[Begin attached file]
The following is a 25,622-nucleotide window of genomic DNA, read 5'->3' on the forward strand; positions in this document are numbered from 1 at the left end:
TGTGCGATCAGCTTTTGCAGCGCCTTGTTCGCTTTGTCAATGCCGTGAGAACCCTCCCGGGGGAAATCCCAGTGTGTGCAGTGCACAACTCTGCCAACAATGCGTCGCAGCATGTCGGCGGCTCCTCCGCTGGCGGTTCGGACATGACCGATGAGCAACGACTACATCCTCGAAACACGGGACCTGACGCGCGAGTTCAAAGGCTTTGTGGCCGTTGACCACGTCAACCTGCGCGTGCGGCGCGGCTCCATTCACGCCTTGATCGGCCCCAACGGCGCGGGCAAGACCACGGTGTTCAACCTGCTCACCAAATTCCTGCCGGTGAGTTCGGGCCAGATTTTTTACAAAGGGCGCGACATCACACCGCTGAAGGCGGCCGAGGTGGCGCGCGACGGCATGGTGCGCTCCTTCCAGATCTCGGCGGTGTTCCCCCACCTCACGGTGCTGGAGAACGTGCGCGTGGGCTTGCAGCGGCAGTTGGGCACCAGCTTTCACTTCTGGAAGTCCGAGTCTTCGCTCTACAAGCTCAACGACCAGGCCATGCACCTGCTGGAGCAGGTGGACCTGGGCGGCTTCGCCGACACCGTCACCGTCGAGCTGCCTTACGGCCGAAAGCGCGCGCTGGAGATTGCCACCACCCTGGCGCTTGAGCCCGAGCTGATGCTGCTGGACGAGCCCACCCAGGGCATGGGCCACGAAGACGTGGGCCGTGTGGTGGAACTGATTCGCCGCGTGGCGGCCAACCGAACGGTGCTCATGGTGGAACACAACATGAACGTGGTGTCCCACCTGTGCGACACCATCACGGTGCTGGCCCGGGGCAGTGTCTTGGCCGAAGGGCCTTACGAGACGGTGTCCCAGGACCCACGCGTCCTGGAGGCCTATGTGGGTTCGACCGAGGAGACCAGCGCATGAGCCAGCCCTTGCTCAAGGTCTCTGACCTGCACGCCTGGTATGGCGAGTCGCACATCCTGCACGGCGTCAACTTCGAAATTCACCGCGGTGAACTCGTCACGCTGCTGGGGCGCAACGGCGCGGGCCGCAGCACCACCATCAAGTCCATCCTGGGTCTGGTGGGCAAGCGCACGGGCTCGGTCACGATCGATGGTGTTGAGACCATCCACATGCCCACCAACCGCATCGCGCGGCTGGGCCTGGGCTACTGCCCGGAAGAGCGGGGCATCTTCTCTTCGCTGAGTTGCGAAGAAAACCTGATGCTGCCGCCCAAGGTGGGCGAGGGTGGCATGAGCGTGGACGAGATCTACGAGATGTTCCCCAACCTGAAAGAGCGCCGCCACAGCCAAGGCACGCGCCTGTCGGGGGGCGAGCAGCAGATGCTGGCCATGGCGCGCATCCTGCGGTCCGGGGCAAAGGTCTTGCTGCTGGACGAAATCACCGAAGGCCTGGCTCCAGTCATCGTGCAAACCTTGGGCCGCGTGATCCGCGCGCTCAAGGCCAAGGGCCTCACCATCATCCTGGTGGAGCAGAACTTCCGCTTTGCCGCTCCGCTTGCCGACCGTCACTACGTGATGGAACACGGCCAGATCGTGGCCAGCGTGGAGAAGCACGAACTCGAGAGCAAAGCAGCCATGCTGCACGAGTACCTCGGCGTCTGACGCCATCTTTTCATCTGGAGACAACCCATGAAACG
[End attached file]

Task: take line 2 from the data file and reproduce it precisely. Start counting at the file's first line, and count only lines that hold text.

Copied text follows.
TGTGCGATCAGCTTTTGCAGCGCCTTGTTCGCTTTGTCAATGCCGTGAGAACCCTCCCGGGGGAAATCCCAGTGTGTGCAGTGCACAACTCTGCCAACAATGCGTCGCAGCATGTCGGCGGCTCCTCCGCTGGCGGTTCGGACATGACCGATGAGCAACGACTACATCCTCGAAACACGGGACCTGACGCGCGAGTTCAAAGGCTTTGTGGCCGTTGACCACGTCAACCTGCGCGTGCGGCGCGGCTCCATTCACGCCTTGATCGGCCCCAACGGCGCGGGCAAGACCACGGTGTTCAACCTGCTCACCAAATTCCTGCCGGTGAGTTCGGGCCAGATTTTTTACAAAGGGCGCGACATCACACCGCTGAAGGCGGCCGAGGTGGCGCGCGACGGCATGGTGCGCTCCTTCCAGATCTCGGCGGTGTTCCCCCACCTCACGGTGCTGGAGAACGTGCGCGTGGGCTTGCAGCGGCAGTTGGGCACCAGCTTTCACTTCTGGAAGTCCGAGTCTTCGCTCTACAAGCTCAACGACCAGGCCATGCACCTGCTGGAGCAGGTGGACCTGGGCGGCTTCGCCGACACCGTCACCGTCGAGCTGCCTTACGGCCGAAAGCGCGCGCTGGAGATTGCCACCACCCTGGCGCTTGAGCCCGAGCTGATGCTGCTGGACGAGCCCACCCAGGGCATGGGCCACGAAGACGTGGGCCGTGTGGTGGAACTGATTCGCCGCGTGGCGGCCAACCGAACGGTGCTCATGGTGGAACACAACATGAACGTGGTGTCCCACCTGTGCGACACCATCACGGTGCTGGCCCGGGGCAGTGTCTTGGCCGAAGGGCCTTACGAGACGGTGTCCCAGGACCCACGCGTCCTGGAGGCCTATGTGGGTTCGACCGAGGAGACCAGCGCATGAGCCAGCCCTTGCTCAAGGTCTCTGACCTGCACGCCTGGTATGGCGAGTCGCACATCCTGCACGGCGTCAACTTCGAAATTCACCGCGGTGAACTCGTCACGCTGCTGGGGCGCAACGGCGCGGGCCGCAGCACCACCATCAAGTCCATCCTGGGTCTGGTGGGCAAGCGCACGGGCTCGGTCACGATCGATGGTGTTGAGACCATCCACATGCCCACCAACCGCATCGCGCGGCTGGGCCTGGGCTACTGCCCGGAAGAGCGGGGCATCTTCTCTTCGCTGAGTTGCGAAGAAAACCTGATGCTGCCGCCCAAGGTGGGCGAGGGTGGCATGAGCGTGGACGAGATCTACGAGATGTTCCCCAACCTGAAAGAGCGCCGCCACAGCCAAGGCACGCGCCTGTCGGGGGGCGAGCAGCAGATGCTGGCCATGGCGCGCATCCTGCGGTCCGGGGCAAAGGTCTTGCTGCTGGACGAAATCACCGAAGGCCTGGCTCCAGTCATCGTGCAAACCTTGGGCCGCGTGATCCGCGCGCTCAAGGCCAAGGGCCTCACCATCATCCTGGTGGAGCAGAACTTCCGCTTTGCCGCTCCGCTTGCCGACCGTCACTACGTGATGGAACACGGCCAGATCGTGGCCAGCGTGGAGAAGCACGAACTCGAGAGCAAAGCAGCCATGCTGCACGAGTACCTCGGCGTCTGACGCCATCTTTTCATCTGGAGACAACCCATGAAACG